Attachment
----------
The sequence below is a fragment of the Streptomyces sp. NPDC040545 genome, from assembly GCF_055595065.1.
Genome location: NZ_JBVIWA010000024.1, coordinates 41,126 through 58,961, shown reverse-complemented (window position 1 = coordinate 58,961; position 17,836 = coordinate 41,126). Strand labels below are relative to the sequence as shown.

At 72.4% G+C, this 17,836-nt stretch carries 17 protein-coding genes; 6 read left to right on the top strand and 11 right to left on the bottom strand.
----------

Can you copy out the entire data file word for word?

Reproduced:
The sequence below is a fragment of the Streptomyces sp. NPDC040545 genome, from assembly GCF_055595065.1.
Genome location: NZ_JBVIWA010000024.1, coordinates 41,126 through 58,961, shown reverse-complemented (window position 1 = coordinate 58,961; position 17,836 = coordinate 41,126). Strand labels below are relative to the sequence as shown.

At 72.4% G+C, this 17,836-nt stretch carries 17 protein-coding genes; 6 read left to right on the top strand and 11 right to left on the bottom strand.